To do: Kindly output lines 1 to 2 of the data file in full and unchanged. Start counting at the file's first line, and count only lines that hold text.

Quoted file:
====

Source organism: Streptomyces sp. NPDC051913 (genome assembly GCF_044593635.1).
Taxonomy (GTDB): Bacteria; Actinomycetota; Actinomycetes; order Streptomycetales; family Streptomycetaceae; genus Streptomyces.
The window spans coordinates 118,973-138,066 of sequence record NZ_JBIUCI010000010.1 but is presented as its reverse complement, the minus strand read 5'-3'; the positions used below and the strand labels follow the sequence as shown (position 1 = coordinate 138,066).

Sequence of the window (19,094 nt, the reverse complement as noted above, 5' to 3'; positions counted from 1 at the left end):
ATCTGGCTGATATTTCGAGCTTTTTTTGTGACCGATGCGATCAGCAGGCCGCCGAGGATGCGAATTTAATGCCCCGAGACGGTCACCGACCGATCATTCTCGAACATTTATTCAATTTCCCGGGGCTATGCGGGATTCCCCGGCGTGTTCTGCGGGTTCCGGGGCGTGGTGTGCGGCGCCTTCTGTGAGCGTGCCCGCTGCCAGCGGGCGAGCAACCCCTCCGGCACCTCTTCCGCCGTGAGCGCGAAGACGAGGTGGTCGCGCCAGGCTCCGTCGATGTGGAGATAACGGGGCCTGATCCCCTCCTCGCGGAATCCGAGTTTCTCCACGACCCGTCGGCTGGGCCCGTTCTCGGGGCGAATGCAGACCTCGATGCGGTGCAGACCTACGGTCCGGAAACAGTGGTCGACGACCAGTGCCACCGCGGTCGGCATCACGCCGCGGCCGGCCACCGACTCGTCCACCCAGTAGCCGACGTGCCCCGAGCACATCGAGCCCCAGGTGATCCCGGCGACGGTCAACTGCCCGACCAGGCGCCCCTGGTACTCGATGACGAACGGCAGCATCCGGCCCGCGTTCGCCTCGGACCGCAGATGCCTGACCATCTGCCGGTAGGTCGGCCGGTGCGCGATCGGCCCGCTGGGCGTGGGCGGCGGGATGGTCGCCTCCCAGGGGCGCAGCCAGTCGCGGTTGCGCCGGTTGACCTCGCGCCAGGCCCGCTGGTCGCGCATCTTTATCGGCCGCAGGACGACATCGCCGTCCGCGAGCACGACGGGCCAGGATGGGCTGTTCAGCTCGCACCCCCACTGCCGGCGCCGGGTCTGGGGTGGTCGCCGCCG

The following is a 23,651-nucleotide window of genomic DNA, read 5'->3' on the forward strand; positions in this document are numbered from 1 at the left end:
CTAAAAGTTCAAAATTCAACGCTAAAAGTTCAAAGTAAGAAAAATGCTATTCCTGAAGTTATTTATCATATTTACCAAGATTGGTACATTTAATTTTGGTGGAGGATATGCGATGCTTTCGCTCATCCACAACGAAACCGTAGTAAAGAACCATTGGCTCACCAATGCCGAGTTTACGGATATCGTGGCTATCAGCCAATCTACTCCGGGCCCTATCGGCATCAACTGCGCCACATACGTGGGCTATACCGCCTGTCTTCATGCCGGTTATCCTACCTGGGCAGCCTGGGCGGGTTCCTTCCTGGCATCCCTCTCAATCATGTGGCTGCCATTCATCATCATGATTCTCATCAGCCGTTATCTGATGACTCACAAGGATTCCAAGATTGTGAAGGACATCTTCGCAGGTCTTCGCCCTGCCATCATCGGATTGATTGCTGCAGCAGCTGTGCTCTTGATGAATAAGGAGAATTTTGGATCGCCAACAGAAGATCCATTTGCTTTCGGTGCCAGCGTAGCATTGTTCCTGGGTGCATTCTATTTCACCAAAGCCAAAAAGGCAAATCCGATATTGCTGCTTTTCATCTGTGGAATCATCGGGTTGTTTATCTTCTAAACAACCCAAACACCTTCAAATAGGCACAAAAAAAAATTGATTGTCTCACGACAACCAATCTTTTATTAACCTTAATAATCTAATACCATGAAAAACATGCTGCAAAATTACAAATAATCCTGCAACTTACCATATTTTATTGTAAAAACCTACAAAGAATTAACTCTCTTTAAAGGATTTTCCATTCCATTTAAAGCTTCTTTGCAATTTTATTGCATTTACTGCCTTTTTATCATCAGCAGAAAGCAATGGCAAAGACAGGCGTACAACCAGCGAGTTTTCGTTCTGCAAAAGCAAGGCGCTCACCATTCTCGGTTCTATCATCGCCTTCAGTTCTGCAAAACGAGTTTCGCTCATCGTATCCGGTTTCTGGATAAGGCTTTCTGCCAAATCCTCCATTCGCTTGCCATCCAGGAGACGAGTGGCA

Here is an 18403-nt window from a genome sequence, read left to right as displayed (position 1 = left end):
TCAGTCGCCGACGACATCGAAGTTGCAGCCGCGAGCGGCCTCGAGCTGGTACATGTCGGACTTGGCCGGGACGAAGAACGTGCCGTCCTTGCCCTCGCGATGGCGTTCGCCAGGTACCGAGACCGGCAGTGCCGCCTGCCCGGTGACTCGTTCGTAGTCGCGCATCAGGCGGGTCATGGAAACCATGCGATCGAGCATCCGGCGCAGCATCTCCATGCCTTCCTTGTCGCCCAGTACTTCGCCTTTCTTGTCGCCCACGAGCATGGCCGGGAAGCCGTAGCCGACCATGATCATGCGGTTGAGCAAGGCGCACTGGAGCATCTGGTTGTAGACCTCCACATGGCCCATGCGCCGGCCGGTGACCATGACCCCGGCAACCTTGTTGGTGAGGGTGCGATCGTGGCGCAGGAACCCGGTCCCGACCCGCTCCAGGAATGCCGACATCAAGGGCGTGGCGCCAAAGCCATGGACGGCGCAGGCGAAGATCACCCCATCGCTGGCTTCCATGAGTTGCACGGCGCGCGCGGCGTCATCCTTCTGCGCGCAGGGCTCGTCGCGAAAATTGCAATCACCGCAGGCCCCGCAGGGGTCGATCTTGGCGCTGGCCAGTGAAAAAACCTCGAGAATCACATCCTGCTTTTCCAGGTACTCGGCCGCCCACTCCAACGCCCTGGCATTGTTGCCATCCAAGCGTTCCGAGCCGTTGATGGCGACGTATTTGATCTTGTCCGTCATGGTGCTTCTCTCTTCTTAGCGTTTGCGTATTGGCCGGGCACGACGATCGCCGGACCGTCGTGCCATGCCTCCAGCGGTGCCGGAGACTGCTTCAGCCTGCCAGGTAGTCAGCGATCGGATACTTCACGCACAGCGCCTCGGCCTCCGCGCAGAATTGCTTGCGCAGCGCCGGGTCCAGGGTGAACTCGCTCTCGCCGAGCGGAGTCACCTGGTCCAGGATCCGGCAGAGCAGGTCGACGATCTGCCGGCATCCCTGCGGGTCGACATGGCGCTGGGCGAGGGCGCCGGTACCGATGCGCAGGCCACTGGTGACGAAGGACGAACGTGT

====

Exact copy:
Source organism: Streptomyces sp. NPDC051913 (genome assembly GCF_044593635.1).
Taxonomy (GTDB): Bacteria; Actinomycetota; Actinomycetes; order Streptomycetales; family Streptomycetaceae; genus Streptomyces.